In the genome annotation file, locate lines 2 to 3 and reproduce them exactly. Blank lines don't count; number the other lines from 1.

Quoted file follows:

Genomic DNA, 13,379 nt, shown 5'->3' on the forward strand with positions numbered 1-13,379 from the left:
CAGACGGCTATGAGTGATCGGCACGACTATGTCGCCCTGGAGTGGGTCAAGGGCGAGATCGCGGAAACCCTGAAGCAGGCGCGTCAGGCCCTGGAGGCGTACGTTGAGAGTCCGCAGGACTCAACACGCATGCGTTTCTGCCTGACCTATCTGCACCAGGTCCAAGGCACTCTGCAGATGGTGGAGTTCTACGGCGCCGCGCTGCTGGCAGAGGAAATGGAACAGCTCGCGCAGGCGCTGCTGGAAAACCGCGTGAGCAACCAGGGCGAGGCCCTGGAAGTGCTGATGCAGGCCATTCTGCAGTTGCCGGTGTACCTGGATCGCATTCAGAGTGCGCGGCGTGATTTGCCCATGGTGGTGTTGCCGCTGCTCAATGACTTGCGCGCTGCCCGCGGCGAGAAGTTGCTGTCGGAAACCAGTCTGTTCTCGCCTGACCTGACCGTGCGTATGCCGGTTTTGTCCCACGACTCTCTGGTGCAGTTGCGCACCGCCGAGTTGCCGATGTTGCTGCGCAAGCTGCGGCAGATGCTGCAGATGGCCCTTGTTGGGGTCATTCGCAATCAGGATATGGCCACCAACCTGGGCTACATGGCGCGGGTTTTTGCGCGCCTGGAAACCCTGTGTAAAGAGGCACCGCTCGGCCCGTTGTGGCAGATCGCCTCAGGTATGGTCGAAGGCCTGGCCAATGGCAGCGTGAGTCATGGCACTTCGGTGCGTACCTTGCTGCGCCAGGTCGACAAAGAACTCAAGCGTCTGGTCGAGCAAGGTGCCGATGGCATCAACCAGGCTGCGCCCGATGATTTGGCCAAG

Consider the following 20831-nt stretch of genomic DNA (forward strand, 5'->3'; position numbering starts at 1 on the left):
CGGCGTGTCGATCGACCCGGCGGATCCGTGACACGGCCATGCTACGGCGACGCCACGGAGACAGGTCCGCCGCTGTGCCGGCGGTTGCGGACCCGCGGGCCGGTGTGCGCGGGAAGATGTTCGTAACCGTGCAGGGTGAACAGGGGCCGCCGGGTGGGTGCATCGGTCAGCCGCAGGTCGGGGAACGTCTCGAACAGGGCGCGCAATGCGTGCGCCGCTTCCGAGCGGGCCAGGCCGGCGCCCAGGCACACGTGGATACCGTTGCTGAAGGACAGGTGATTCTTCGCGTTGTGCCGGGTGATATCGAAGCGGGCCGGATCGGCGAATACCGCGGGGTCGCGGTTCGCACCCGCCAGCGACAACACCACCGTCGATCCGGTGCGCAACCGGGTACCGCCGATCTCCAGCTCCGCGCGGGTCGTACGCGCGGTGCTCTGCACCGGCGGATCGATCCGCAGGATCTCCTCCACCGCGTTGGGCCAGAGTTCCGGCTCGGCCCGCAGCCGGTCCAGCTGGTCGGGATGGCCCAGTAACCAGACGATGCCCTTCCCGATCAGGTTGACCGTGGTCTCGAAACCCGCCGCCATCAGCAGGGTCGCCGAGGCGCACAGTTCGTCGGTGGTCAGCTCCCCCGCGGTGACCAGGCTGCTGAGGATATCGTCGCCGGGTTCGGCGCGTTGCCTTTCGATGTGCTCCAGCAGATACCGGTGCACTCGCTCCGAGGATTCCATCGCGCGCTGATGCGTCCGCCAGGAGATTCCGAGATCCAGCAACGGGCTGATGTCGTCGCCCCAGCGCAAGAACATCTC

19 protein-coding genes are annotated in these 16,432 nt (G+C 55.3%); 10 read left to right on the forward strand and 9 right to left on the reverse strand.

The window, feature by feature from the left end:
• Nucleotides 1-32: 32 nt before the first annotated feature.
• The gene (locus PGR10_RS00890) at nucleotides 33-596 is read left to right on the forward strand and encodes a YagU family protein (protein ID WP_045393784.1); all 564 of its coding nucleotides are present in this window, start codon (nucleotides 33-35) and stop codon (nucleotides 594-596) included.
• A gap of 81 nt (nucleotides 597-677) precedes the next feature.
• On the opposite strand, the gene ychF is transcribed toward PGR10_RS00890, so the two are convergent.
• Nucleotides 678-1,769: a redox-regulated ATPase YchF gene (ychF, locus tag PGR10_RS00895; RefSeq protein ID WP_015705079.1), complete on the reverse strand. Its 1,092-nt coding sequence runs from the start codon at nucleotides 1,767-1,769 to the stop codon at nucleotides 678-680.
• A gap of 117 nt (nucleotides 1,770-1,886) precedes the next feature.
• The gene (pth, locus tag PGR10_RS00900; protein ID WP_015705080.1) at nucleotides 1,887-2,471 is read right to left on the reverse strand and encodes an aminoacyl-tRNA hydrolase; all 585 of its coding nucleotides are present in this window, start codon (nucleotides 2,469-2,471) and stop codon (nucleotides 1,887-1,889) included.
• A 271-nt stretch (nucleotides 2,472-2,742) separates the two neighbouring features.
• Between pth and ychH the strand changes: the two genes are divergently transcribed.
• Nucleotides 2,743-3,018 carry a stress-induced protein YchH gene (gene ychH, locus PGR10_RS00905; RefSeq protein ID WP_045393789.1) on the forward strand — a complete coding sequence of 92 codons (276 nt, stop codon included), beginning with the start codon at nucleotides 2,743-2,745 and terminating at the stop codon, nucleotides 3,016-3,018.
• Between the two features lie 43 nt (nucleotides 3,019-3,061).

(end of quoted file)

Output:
CAGACGGCTATGAGTGATCGGCACGACTATGTCGCCCTGGAGTGGGTCAAGGGCGAGATCGCGGAAACCCTGAAGCAGGCGCGTCAGGCCCTGGAGGCGTACGTTGAGAGTCCGCAGGACTCAACACGCATGCGTTTCTGCCTGACCTATCTGCACCAGGTCCAAGGCACTCTGCAGATGGTGGAGTTCTACGGCGCCGCGCTGCTGGCAGAGGAAATGGAACAGCTCGCGCAGGCGCTGCTGGAAAACCGCGTGAGCAACCAGGGCGAGGCCCTGGAAGTGCTGATGCAGGCCATTCTGCAGTTGCCGGTGTACCTGGATCGCATTCAGAGTGCGCGGCGTGATTTGCCCATGGTGGTGTTGCCGCTGCTCAATGACTTGCGCGCTGCCCGCGGCGAGAAGTTGCTGTCGGAAACCAGTCTGTTCTCGCCTGACCTGACCGTGCGTATGCCGGTTTTGTCCCACGACTCTCTGGTGCAGTTGCGCACCGCCGAGTTGCCGATGTTGCTGCGCAAGCTGCGGCAGATGCTGCAGATGGCCCTTGTTGGGGTCATTCGCAATCAGGATATGGCCACCAACCTGGGCTACATGGCGCGGGTTTTTGCGCGCCTGGAAACCCTGTGTAAAGAGGCACCGCTCGGCCCGTTGTGGCAGATCGCCTCAGGTATGGTCGAAGGCCTGGCCAATGGCAGCGTGAGTCATGGCACTTCGGTGCGTACCTTGCTGCGCCAGGTCGACAAAGAACTCAAGCGTCTGGTCGAGCAAGGTGCCGATGGCATCAACCAGGCTGCGCCCGATGATTTGGCCAAG

Consider the following 20831-nt stretch of genomic DNA (forward strand, 5'->3'; position numbering starts at 1 on the left):